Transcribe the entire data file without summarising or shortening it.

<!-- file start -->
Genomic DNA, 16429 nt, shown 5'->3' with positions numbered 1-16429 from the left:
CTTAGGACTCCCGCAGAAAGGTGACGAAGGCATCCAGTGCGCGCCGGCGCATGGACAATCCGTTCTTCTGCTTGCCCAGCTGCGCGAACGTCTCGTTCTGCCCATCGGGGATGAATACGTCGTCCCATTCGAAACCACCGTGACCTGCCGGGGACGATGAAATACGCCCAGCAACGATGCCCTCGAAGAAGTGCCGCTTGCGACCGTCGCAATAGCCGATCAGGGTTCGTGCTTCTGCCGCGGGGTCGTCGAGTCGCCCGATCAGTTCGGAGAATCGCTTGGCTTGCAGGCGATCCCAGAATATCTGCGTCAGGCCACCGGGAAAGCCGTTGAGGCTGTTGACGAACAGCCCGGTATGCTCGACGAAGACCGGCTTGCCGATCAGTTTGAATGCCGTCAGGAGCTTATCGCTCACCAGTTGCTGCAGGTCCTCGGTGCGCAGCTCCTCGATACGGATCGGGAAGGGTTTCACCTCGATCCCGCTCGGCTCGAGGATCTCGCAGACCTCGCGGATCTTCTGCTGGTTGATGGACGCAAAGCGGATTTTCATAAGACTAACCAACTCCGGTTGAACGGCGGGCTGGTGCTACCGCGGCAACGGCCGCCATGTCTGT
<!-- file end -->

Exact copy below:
Genomic DNA, 16429 nt, shown 5'->3' with positions numbered 1-16429 from the left:
CTTAGGACTCCCGCAGAAAGGTGACGAAGGCATCCAGTGCGCGCCGGCGCATGGACAATCCGTTCTTCTGCTTGCCCAGCTGCGCGAACGTCTCGTTCTGCCCATCGGGGATGAATACGTCGTCCCATTCGAAACCACCGTGACCTGCCGGGGACGATGAAATACGCCCAGCAACGATGCCCTCGAAGAAGTGCCGCTTGCGACCGTCGCAATAGCCGATCAGGGTTCGTGCTTCTGCCGCGGGGTCGTCGAGTCGCCCGATCAGTTCGGAGAATCGCTTGGCTTGCAGGCGATCCCAGAATATCTGCGTCAGGCCACCGGGAAAGCCGTTGAGGCTGTTGACGAACAGCCCGGTATGCTCGACGAAGACCGGCTTGCCGATCAGTTTGAATGCCGTCAGGAGCTTATCGCTCACCAGTTGCTGCAGGTCCTCGGTGCGCAGCTCCTCGATACGGATCGGGAAGGGTTTCACCTCGATCCCGCTCGGCTCGAGGATCTCGCAGACCTCGCGGATCTTCTGCTGGTTGATGGACGCAAAGCGGATTTTCATAAGACTAACCAACTCCGGTTGAACGGCGGGCTGGTGCTACCGCGGCAACGGCCGCCATGTCTGT